It is the day on which God is dead. It is not a mere interlude between two vastly more consequential events. Not an event solely in the past, since codified in the official creeds, but one that is happening even now, carrying an unmistakable application for our own age.  How so? Because, says Ratzinger, it expresses “the unparalleled experience of our age … that God is simply absent, that the grave hides him, that he no longer awakens, no longer speaks … the descent of God into muteness, into the dark silence of the absent.” 

The Death of God. It was not necessary that Nietzsche tell us this, or that all the other cultured despisers of religion co-sign the obituary. The Church knew it long before it became fashionable to announce his passing. It was the Church that pronounced him dead. In fact, she provides solemn liturgical expression of the fact each year when, following the Good Friday observance, she empties all the tabernacles of Christendom. Surely, the most eloquent testimony that God is gone, declared missing from the world, neither here nor there because, quite simply, he is dead.

It is the strangest kinship imaginable, isn’t it, between ourselves and God? Here we are, enshrouded together, amid the silence of one long and seemingly endless Holy Saturday.  At the same time, however, it is the most deeply consoling kinship of all. Because what it affirms is the fact, so mysteriously wrought from the depths of Christ’s journey into the abyss, that silence too can be salvific. That God is not only the Word who speaks, but also the one who, in his wordless descent into the silence, has struck a note of profoundest solidarity with all who remain silent. Silent because they too are dead.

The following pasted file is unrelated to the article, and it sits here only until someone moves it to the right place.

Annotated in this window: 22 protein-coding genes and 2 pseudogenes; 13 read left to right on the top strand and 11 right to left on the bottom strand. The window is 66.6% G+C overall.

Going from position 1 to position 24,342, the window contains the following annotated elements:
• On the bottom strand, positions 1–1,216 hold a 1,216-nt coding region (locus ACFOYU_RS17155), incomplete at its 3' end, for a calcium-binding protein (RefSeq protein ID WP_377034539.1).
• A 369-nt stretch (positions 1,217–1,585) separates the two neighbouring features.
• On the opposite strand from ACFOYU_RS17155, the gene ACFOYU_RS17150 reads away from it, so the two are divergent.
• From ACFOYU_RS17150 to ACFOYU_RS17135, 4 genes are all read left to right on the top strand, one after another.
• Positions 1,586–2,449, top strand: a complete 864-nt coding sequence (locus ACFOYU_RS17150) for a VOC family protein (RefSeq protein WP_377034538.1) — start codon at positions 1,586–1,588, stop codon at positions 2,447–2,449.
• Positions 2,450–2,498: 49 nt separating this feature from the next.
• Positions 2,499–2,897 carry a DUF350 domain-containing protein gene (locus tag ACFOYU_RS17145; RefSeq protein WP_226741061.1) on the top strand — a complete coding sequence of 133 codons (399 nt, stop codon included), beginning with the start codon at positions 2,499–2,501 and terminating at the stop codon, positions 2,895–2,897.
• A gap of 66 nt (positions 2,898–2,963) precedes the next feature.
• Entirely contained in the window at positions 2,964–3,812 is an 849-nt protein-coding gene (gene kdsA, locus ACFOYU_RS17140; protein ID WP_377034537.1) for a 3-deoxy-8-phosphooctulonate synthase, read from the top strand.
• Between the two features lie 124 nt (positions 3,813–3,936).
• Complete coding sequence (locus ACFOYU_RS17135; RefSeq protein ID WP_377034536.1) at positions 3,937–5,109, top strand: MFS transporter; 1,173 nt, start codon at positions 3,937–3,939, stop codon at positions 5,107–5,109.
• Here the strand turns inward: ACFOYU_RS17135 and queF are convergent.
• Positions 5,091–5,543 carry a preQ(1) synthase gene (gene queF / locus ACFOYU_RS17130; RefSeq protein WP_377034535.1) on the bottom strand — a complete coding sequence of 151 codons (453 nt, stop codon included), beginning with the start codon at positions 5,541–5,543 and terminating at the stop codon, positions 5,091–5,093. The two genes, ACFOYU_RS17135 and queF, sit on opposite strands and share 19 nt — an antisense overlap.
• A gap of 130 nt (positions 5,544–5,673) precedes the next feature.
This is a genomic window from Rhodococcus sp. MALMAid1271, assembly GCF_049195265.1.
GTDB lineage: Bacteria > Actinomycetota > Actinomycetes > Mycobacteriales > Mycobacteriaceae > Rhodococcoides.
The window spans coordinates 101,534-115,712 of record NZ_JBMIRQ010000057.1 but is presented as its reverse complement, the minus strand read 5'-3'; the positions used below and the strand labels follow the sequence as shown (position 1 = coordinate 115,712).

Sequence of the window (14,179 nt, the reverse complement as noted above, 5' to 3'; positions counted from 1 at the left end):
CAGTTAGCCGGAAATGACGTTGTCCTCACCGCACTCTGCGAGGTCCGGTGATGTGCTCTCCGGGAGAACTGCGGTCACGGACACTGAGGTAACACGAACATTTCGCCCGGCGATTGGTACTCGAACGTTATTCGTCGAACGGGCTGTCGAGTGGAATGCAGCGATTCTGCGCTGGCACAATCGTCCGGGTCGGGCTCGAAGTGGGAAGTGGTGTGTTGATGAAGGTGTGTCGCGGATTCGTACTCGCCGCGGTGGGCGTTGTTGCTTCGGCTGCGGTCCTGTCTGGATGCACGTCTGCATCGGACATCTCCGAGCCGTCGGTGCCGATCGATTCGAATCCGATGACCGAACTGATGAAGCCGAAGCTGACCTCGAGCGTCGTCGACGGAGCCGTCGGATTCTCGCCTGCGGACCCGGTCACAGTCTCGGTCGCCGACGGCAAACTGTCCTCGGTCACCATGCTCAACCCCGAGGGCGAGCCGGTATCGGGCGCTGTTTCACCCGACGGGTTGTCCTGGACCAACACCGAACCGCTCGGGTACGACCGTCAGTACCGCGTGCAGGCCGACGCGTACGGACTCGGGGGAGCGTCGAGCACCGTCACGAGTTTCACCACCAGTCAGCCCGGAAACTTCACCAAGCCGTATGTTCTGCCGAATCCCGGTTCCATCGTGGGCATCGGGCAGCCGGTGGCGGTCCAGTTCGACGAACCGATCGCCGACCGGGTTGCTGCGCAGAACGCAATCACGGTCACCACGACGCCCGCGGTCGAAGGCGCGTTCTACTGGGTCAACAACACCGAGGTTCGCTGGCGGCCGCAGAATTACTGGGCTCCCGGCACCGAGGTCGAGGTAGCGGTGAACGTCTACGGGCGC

“There is not only the comprehensible word that comes to us,” he insists, “but also the silent, inaccessible, uncomprehended and incomprehensible ground that eludes us.” That, indeed, there is grace and truth embedded in that silence, in the midst of God’s concealment, just as he hides himself so completely in the Eucharist, wearing his disguise beneath the accidents of bread, water and wine.